The first reading for this coming Sunday.
So when they had come together, they asked him, “Lord, is this the time when you will restore the kingdom to Israel?” He replied, “It is not for you to know the times or periods that the Father has set by his own authority. But you will receive power when the Holy Spirit has come upon you; and you will be my witnesses in Jerusalem, in all Judea and Samaria, and to the ends of the earth.”
When he had said this, as they were watching, he was lifted up, and a cloud took him out of their sight.
While he was going and they were gazing up toward heaven, suddenly two men in white robes stood by them. They said, “Men of Galilee, why do you stand looking up toward heaven? This Jesus, who has been taken up from you into heaven, will come in the same way as you saw him go into heaven.”
Then they returned to Jerusalem from the mount called Olivet, which is near Jerusalem, a sabbath day’s journey away. When they had entered the city, they went to the room upstairs where they were staying, Peter, and John, and James, and Andrew, Philip and Thomas, Bartholomew and Matthew, James son of Alphaeus, and Simon the Zealot, and Judas son of James. All these were constantly devoting themselves to prayer, together with certain women, including Mary the mother of Jesus, as well as his brothers.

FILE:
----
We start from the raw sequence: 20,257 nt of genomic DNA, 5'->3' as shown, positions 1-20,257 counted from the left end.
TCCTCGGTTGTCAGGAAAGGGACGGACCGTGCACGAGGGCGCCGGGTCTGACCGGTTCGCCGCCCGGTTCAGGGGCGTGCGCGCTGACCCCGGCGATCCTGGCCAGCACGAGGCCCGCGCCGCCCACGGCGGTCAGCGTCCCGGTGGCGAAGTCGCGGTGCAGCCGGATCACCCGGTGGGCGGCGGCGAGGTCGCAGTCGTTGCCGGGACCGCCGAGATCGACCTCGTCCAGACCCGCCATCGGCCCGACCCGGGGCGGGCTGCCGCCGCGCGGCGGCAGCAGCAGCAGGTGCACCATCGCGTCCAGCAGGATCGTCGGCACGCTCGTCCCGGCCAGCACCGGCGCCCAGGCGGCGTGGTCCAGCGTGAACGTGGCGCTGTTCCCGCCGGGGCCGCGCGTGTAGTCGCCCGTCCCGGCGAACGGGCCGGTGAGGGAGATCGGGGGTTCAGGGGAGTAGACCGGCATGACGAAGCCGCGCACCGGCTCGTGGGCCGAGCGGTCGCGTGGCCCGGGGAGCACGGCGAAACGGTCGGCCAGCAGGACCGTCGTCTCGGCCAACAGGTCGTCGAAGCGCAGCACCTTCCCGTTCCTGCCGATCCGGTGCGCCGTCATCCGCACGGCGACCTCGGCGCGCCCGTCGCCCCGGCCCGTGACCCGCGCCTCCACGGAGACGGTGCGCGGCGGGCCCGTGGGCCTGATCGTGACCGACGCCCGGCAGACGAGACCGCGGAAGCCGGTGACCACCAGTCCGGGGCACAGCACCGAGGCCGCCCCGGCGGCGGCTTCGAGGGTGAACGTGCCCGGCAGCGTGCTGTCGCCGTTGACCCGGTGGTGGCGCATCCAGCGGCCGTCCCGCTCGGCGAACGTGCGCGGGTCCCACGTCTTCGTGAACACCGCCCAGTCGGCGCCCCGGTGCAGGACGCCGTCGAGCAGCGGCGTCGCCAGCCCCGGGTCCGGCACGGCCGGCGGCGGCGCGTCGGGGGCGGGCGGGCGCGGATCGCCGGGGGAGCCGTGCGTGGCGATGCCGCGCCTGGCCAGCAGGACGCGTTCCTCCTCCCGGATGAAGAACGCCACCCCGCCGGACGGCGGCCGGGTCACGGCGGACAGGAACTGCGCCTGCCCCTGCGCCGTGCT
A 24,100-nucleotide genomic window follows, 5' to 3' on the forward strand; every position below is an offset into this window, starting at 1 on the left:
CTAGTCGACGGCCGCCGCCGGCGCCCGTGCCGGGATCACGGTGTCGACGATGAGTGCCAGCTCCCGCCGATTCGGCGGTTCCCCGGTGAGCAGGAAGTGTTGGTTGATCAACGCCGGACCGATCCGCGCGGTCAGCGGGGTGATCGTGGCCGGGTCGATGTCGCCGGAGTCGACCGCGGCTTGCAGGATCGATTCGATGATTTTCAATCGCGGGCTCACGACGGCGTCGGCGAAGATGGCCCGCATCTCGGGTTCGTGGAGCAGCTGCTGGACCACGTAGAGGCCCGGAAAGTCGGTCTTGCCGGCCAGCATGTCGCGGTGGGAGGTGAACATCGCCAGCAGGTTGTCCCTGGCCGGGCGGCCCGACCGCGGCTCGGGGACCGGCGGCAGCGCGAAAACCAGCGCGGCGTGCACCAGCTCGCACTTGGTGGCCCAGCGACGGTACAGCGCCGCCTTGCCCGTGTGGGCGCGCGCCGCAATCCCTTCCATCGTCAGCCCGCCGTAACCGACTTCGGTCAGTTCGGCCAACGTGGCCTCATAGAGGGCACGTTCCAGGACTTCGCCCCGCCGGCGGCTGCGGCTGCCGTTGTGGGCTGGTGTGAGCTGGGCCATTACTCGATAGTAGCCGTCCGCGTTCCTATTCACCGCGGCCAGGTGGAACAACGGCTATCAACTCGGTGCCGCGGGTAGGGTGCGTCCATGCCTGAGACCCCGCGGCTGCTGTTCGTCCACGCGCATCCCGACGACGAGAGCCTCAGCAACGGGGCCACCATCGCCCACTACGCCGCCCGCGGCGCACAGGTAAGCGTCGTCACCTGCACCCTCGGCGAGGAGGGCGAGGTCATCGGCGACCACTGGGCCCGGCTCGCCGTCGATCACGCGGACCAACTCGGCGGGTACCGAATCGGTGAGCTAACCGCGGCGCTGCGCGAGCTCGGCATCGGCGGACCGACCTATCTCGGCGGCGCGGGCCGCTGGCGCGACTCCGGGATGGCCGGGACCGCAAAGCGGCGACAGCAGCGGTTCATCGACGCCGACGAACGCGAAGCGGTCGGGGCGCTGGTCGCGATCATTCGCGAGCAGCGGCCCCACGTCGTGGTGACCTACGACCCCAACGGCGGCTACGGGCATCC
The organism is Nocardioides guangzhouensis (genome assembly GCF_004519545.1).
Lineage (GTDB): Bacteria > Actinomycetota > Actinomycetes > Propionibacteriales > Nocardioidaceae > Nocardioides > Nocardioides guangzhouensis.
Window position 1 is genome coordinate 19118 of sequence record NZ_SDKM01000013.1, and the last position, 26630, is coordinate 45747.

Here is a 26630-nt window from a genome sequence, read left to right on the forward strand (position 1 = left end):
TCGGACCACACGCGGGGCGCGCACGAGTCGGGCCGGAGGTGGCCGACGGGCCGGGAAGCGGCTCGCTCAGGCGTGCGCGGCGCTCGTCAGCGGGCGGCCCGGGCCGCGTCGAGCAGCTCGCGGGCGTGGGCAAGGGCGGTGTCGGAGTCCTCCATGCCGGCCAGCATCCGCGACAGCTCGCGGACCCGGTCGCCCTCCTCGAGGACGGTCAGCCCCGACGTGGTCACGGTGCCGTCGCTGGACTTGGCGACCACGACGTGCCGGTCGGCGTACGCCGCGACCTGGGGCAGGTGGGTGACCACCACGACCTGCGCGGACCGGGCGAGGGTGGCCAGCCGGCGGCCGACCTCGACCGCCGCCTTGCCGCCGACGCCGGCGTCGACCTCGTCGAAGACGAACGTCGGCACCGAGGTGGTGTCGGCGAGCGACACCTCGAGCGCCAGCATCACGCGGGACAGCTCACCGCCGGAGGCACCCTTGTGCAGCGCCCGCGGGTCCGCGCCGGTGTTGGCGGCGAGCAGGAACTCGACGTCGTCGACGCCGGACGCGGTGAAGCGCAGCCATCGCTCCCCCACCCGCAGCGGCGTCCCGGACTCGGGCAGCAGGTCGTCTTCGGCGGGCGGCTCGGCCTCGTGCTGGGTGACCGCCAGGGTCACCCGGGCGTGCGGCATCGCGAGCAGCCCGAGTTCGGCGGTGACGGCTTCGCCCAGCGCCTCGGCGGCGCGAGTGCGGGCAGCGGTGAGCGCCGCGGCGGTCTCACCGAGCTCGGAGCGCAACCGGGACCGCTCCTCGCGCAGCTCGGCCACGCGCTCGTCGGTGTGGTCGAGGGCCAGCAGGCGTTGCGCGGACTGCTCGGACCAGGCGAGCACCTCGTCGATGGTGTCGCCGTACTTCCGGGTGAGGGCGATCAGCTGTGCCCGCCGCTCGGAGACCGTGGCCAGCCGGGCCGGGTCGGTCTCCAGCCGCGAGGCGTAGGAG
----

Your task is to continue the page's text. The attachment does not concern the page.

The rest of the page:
This passage strikes me as a wonderful description of where we spend most of our lives – In Between.
We live In Between our baptism into Christ and the culmination of our hope.
We live In Between the promise of the reign of God and the fulfillment of that promise.
We live In Between “In the beginning” and the final “Amen.”
We live In Between the Alpha and the Omega.
The question for us is not, as the disciples tried to ask, when will all of this happen? When will we no longer be In Between?
The question is, How are we to live IN this “In Between”? How are we to live as people who have received a promise, but who have to wait for its fulfillment?
The disciples, for all their failures, get this one right. They gather, they pray, they support each other, they go through the In Between together.
One thing we might need to remember is that, even though Pentecost eventually came with all of its Spirit-driven hurricane-like impact, the disciples were still In Between. The Spirit came, but the church was still only “on the way.” It had not arrived. We still haven’t.
And that’s ok!
We are called to embrace the In Between. Even as we have been embraced IN the In Between.